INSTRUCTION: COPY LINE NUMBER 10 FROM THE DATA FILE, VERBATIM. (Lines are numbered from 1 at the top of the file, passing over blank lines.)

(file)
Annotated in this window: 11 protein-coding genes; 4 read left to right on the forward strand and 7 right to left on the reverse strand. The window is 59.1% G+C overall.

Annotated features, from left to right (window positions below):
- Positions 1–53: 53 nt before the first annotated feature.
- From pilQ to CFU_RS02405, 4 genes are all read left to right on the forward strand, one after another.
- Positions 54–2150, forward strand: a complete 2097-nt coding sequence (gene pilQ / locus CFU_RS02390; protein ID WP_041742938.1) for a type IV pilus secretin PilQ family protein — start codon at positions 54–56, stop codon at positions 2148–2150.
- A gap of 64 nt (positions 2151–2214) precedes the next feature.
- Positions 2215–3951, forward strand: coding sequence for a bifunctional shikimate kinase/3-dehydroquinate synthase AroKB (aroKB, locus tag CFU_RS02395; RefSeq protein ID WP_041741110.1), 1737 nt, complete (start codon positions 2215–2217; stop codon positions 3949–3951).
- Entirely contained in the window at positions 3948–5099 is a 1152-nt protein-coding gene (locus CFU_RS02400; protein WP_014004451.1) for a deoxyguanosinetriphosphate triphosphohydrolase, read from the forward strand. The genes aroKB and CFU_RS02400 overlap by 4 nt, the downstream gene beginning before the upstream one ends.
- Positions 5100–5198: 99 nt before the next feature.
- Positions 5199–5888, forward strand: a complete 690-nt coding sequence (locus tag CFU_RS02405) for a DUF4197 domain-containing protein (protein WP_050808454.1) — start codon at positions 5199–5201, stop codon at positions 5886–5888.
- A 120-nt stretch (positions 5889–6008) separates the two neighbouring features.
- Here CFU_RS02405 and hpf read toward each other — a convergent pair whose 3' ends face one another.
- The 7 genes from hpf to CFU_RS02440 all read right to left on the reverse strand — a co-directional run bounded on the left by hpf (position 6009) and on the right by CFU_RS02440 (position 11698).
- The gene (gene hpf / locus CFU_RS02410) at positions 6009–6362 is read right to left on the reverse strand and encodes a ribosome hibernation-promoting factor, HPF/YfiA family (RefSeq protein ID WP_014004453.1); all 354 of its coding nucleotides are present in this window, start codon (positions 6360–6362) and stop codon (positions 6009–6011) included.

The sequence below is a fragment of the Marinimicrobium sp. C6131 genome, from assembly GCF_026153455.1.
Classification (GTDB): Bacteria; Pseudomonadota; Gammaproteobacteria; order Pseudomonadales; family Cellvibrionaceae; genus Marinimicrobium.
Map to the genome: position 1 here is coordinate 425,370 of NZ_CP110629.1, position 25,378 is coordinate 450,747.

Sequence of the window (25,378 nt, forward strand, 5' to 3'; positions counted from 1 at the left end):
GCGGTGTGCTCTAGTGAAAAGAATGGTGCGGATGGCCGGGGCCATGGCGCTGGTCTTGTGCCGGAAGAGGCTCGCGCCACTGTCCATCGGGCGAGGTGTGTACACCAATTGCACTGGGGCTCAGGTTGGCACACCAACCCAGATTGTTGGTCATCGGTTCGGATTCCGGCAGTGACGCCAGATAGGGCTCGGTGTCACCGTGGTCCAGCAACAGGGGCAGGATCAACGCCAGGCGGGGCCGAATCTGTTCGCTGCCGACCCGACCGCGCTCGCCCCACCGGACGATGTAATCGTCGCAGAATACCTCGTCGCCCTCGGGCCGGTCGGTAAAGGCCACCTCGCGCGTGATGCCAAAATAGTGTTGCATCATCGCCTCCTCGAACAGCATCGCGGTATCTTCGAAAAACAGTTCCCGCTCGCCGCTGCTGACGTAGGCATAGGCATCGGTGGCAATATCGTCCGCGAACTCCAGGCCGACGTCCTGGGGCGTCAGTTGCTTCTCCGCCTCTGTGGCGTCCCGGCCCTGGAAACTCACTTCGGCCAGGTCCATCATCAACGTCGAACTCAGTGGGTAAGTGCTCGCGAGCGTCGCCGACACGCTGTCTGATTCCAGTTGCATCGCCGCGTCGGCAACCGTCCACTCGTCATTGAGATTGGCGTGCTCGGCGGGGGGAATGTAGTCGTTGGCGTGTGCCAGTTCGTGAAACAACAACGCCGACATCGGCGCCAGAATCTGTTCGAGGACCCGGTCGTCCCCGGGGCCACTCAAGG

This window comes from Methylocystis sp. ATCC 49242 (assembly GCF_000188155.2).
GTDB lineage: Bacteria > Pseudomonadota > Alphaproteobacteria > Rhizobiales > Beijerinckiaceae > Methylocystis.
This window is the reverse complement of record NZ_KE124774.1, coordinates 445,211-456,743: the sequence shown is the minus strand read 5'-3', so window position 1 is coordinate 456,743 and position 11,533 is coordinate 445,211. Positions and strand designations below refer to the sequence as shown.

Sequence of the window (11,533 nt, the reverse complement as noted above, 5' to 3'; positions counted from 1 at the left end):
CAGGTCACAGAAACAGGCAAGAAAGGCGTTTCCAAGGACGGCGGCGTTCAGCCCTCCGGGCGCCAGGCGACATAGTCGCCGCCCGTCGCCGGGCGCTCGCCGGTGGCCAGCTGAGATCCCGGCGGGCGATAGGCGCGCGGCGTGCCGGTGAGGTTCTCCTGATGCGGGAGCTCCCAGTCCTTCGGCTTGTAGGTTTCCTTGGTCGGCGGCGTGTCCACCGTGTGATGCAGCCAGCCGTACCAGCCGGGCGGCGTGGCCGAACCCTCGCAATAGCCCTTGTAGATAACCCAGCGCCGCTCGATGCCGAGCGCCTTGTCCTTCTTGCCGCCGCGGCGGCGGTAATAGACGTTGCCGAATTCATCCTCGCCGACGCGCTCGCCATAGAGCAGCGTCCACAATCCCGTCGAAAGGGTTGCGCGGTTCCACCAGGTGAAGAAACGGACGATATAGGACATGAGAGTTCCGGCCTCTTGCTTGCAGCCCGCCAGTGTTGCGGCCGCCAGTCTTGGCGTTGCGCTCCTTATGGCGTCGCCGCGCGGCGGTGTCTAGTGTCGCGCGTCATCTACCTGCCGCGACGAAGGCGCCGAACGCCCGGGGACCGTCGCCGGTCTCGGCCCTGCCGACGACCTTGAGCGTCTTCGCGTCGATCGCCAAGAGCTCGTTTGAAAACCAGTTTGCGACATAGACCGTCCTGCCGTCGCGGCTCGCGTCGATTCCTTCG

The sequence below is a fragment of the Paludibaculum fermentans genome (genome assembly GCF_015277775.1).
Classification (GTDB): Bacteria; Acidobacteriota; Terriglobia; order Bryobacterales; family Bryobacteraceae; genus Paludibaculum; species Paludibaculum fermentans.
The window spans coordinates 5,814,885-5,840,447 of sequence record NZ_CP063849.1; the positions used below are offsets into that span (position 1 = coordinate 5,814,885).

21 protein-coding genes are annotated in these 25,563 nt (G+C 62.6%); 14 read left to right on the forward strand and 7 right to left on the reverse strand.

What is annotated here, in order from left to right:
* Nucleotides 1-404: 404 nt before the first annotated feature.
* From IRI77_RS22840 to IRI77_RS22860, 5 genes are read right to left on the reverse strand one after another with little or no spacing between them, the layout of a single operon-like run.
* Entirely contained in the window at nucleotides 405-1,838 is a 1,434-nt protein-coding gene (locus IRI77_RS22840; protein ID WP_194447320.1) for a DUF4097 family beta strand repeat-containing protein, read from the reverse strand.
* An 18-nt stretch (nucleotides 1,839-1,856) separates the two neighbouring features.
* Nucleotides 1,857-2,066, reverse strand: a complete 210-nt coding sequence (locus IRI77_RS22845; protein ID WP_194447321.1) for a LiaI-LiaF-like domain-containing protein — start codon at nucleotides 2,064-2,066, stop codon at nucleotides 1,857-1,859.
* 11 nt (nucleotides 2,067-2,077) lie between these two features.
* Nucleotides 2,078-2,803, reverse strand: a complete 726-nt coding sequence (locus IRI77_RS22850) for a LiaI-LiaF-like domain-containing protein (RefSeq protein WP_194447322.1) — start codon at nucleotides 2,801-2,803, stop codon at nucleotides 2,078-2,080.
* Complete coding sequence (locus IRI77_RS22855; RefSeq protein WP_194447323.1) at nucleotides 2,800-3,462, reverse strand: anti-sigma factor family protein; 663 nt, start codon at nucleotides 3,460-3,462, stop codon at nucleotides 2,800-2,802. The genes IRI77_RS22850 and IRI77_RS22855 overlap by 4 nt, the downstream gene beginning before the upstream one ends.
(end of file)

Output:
- Positions 5199–5888, forward strand: a complete 690-nt coding sequence (locus tag CFU_RS02405) for a DUF4197 domain-containing protein (protein WP_050808454.1) — start codon at positions 5199–5201, stop codon at positions 5886–5888.